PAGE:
This case study describes a real-life event that serves as an excellent example of how not to communicate through social media. Names have been changed.
Bob works for a digital marketing company called Agency1. When a public competition is announced, calling for proposals for a project that seems to fit well in the scope of agencies like Agency1, Bob and some colleagues decide to enter the competition. In this competition, the proposals will be evaluated by a jury of professionals, selected because of their expertise by the organisers of that tender.
Since the project is aimed to involve a specific target audience, Luke, one of the jury-members, decides to partially crowd-source the evaluation. Luke writes a blog post, in which he also gives an initial evaluation of the five projects submitted. The analysis is very thorough and fair, but also very straight forward. Rightfully, Luke points out some questions he has with some of the claims made in proposals, but also emphasises the positive things about them. He signs his blog post with his name, and the function he plays in the organisation he works for, which is also a co-sponsor of the competition: he’s a specialist in the field.
Some of the teams that have entered the competition respond enthusiastically to Luke’s post, spreading it on Twitter and Facebook (and Google+), and some even respond in the comment section with further builds. Some teams simply ignore (or did not notice) it. But the team of Agency1 is angered by the evaluation of Luke. Especially Bob, who openly questions the expertise of Luke. On Twitter, of course.
However, that’s apparently not enough to vent his anger. Bob is so offended by Luke’s post that he writes a blog post in return, and posts it on his personal blog. The title of the post makes clear how Bob feels, as it refers to Luke as a fraud. In the first lines Bob makes clear that he expects to be evaluated by people who know more about the subject matter than he does, and Luke is clearly not one of them. In other words: Bob thinks himself more of an expert than Luke. In the rest of his post he explains the position Agency1 takes in their proposal further, citing research by acknowledged sources in the field. But Bob seems to have understood only part of the research results, and draws conclusions that can be generously classified as rookie mistakes.
To give the post a bit more attention, Bob posts a link to it on the official Facebook page of Agency1, with a comment along the lines of ‘This is what you get when you attack us: we hit back hard!’. And of course, he tweets about it, getting retweeted by some of his colleagues of Agency1 and other well-known tweeters in the country.
That is where the backfire starts. Because the well-known tweeters start reading the post and realize that Bob has gone too far. And they say so. Publicly. On Twitter. And Facebook, where Bob replies that when he is attacked, he needs to defend himself, and that the best defense is attack. This might be true for competitive sports, but for an agency specializing in digital communication, it seems highly unprofessional.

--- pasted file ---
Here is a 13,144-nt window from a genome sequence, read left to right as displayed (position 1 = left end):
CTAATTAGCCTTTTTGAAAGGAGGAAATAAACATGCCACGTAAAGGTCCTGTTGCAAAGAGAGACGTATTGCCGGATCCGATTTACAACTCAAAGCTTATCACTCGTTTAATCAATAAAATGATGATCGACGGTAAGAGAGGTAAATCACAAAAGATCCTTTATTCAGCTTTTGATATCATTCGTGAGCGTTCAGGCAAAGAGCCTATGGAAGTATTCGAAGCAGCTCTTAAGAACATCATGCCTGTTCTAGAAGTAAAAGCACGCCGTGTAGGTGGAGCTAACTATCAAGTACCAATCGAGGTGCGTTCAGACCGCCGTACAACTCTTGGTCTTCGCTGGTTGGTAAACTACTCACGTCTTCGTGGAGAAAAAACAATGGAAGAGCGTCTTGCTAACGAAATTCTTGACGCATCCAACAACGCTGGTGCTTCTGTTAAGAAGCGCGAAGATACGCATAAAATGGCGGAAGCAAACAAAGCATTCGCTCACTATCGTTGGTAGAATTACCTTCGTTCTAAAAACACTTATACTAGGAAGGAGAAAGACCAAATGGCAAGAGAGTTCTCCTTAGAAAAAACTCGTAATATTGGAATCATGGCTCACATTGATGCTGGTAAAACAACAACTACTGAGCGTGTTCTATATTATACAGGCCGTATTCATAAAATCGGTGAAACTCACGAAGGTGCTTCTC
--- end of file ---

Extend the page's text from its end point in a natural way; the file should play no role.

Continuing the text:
The worst part for Bob comes when a photo of him pops up in the social networks, on which the text: “Scumbag contestant, gets bad review. Attacks judge personally.” is pasted. Apparently, this was an actual comment made about Bob and his post. From young and hip agency guy, he has turned into a scumbag.
And what will (potential) clients think of how professional the agency is? Well, imagine that you want to hire an agency for a project, will you hire one that openly attacks people that have fair comments about the quality of their work? Or an agency that sees criticism as an attack that warrants public personal attacks?
Communication on social networks brings a lot of transparency. And with that comes scrutiny. Not only from competition, but also from people interested in the same topics as you are, potential clients, and anybody else with an opinion. If you speak on behalf of your company, or even if you don’t but you are publicly linked to your company or brand, you need to be very mindful of what you are saying in public. Based on this case study, here are five tips for replying to criticism on social networks:
- if you receive public criticism, reflect in how far the criticism might be true, and in case of doubt, ask a peer for his opinion;
- if someone is selected by a potential client as an expert, take their criticism as valuable lessons, and if you don’t agree, try to educate them or find common ground;
- if you want to refute criticism, base yourself on facts and facts alone;
- do not take criticism on your work personal (take it as an opportunity to learn);
- do not launch personal attacks on others (it will always backfire).
What do you think Bob should have done?